Bean Lumber Bankruptcy Blamed On Scam

by Mark Friedman  on Monday, Jan. 27, 2014 12:00 am  

After the 17 days passed, there was still no money.

By October, Bean regretted getting involved with Kirsch.

“I am really beginning [to] doubt Andy’s validity,” Bean complained to Kimmey in an email dated Oct. 3, 2010. “His stories aren’t matching up week to week. … He has seriously jepordised [sic] this company because i [sic] made decisions based on his ‘assurance’ of the first million by July 15th and then the bridge loan later on.”

Bean said in the email that Bean Lumber could have slowed production and improved its financial situation.

“And he won’t send any letter assuring that the money is actually there,” Bean wrote. “I am really beginning to get upset at the guy’s lack of honesty and inability to be forthright.”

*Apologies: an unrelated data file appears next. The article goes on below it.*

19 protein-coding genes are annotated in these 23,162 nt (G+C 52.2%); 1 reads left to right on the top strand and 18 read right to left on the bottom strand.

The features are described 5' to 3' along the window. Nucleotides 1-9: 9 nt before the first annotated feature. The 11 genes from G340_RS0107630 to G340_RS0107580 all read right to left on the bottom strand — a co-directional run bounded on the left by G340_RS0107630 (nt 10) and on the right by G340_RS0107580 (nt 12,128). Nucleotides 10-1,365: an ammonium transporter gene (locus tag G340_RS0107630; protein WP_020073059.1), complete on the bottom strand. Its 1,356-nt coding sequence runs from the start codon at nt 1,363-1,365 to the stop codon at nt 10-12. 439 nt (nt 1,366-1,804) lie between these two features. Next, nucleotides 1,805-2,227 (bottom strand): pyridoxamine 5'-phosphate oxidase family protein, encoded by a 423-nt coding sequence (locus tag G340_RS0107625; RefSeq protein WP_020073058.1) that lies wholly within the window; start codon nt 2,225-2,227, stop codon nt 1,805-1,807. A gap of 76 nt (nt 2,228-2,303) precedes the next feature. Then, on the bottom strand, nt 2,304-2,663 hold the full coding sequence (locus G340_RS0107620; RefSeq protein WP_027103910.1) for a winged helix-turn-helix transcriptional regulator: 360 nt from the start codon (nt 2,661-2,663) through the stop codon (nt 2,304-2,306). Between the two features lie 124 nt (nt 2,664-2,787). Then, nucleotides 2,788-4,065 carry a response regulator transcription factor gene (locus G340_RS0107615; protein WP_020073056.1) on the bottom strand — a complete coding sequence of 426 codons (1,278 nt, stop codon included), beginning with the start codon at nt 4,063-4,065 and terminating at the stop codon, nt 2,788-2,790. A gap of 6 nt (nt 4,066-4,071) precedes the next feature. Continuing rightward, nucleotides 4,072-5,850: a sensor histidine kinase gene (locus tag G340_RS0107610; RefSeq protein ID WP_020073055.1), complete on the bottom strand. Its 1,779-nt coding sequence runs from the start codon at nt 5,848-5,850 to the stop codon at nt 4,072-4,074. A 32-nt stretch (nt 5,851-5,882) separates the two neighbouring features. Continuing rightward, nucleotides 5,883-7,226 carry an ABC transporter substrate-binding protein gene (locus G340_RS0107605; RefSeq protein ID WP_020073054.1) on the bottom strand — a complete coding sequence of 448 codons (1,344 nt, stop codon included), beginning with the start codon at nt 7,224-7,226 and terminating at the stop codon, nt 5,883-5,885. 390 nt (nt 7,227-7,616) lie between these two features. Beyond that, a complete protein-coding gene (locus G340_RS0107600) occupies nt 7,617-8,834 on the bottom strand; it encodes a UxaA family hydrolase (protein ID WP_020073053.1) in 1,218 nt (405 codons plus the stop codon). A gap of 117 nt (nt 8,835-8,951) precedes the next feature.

Despite assurances from Malteco’s office between September and November 2010 that the money was on its way to Bean Lumber, it never arrived.

As creditors circled, Bean emailed Kirsch on Nov. 25, 2010, begging him for answers.

Bean’s creditors “are convinced we are never getting [the] money,” Bean said in the email. “I really need some help here Andy. I need something legit to give them to calm them down.”

Still no money arrived. Bean Lumber closed its doors at the end of November “due to a lack of operating funds,” the lawsuit said.

In an email to Kimmey on Dec. 15, 2010, Bean said Bean Lumber was cutting its ties with Kirsch.

“I also have lost my faith in [Kirsch] being an honest man,” Bean wrote. “I sincerely hope that he has acted solely in this scam and has not put other people at risk.”

Parlin, Kirsch’s attorney, agreed in March 2011 that Kirsch would return the $125,000 that Bean had given him.



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